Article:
After months of delay, tomorrow SF’s Board of Supervisors may finally make a decision on whether to allow AT&T’s controversial plan to place 726 utility boxes on sidewalks across San Francisco to move forward.
At tomorrow’s board meeting, supervisors are scheduled to decide if they should strike down a Planning Department ruling that the installation of the 4 foot tall boxes doesn’t need to go through a lengthy environmental review before proceeding. In February, the city gave the company a “categorical exemption” from the same type of environmental review that famously stymied the city’s bike plan for years.
The board already postponed this decision once in April and there is a chance that, on Tuesday, all they’ll do is punt it even further down the line.
“I want to find a way to bring the technology in while also respecting our streetscape,” said Supervisor Scott Wiener. “For a project of this significance I don’t think we should be rushing to a decision.”
For his part, Supervisor Sean Elsbernd, the plan’s biggest proponent on the board, shrugged off concerns about the boxes as simple NIMBY-ism.
“There are…tens of thousands of utility boxes out there right now,” he said. “Adding 726…does not strike me as unusual.” Elsbernd was the only board member to vote against postponing the vote on the Planning Department’s exemption in April.
There are approximately 1,000 such boxes currently located on San Francisco sidewalks.
The boxes are part of AT&T’s plan to challenge Comcast’s virtual monopoly providing San Francisco customers with cable service. AT&T says that the boxes are essential in the implementation of its “Lightspeed” internet/phone/cable service.
AT&T floated the city a similar plan when it attempted to roll out its virtually identical “U-verse” service in 2008. That plan was dropped after unexpectedly running into widespread opposition largely due to the communications giant’s nearly nonexistent efforts at community outreach.
“We have nothing against the technology. We just don’t want that delivery system,” said David Crommie, president of the Cole Valley Improvement Association–one of the neighborhood groups that united to block AT&T’s plan three years ago. “It’s 19th century packaging for 21st century technology.”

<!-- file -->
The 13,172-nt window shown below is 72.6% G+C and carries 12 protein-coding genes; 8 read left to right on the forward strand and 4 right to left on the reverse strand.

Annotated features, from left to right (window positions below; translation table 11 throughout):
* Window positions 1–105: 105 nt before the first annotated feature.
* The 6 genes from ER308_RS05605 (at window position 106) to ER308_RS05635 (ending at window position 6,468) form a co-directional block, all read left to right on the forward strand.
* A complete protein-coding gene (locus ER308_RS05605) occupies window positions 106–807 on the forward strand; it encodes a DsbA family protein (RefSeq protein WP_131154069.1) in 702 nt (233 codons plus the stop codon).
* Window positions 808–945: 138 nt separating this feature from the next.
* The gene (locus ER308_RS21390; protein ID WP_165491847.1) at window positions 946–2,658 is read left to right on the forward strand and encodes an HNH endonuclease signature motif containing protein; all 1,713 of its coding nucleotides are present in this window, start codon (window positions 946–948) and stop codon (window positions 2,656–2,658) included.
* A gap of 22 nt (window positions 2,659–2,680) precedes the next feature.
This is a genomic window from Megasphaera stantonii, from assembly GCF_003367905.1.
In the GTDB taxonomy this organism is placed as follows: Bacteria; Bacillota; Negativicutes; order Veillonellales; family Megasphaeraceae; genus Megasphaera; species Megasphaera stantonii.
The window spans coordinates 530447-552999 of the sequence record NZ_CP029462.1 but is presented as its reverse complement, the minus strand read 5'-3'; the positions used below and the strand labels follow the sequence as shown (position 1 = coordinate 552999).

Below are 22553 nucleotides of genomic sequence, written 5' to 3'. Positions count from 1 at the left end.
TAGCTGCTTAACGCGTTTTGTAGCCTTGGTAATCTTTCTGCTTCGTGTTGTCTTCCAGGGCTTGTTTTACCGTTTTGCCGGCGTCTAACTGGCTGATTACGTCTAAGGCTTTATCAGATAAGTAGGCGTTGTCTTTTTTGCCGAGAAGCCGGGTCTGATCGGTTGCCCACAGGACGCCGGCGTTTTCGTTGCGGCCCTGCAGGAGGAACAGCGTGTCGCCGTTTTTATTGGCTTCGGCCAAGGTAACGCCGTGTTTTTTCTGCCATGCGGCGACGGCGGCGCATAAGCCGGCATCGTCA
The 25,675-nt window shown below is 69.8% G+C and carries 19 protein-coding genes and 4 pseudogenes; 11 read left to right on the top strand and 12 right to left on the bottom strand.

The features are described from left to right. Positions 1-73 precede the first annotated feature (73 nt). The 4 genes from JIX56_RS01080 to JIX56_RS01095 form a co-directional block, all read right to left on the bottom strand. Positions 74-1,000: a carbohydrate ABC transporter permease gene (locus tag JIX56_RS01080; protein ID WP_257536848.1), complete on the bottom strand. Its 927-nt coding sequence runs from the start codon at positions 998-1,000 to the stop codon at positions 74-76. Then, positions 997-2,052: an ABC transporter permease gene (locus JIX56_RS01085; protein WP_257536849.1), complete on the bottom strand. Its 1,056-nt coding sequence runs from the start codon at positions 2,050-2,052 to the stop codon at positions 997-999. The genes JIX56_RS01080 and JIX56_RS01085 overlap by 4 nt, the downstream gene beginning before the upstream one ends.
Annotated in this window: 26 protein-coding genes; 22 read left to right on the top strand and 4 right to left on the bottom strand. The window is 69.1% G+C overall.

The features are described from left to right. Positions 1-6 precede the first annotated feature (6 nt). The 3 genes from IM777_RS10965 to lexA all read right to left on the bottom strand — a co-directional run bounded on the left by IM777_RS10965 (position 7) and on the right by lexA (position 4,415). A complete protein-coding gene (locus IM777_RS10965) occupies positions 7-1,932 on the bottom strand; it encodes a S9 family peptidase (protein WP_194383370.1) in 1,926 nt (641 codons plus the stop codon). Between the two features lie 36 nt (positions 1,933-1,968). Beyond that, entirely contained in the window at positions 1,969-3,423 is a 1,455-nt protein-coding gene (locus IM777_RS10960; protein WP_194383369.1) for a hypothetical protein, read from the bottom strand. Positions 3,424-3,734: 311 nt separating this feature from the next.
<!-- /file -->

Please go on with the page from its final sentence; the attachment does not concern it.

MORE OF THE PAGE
This time, AT&T is being much more deliberate in how it sells the plan to San Franciscans. The company has gone on an unprecedented charm offensive wooing skeptical citizens by meeting individually with over 80 neighborhood, merchant and community groups.
The main conflict isn’t about if AT&T should be allowed to roll out its service; there’s little opposition to injecting some much needed competition into the city’s lackluster market for cable and internet service providers.
Rather, the question is exactly where these boxes should be located. Groups like San Francisco Beautiful want to move the boxes underground where they won’t impede the flow of sidewalk traffic, collect graffiti or disrupt the character of the neighborhoods in which they’re placed.
In 2005, Department of Public Works chief Ed Lee (what ever happened to that guy?) instituted a policy dictating that this type of equipment only be placed on city streets when locating it elsewhere proves technically or economically infeasible, which AT&T attests is precisely the case.
The company insists that if the boxes were to go underground, each would need to be installed inside a 10-square foot concrete room and still require attendant above-ground equipment. Not only that, argues the telecom giant, but the construction work required to place the boxes underground would be even more of an inconvenience and eyesore than the boxes themselves.
While much of the hay being made about the boxes is undoubtedly genuine, some of the nationwide opposition to their placement was drummed up by AT&T’s primary competitor. Comcast ran a series of ads in Illinois opposing AT&T’s boxes on neighborhood beautification grounds. AT&T later sued Comcast over what they called a “false, deceptive and disparaging advertising campaign.”
Interestingly, AT&T hasn’t run into opposition everywhere it has attempted to put in the boxes. The company recently installed approximately 4,000 boxes on the streets of Chicago without any formal protest.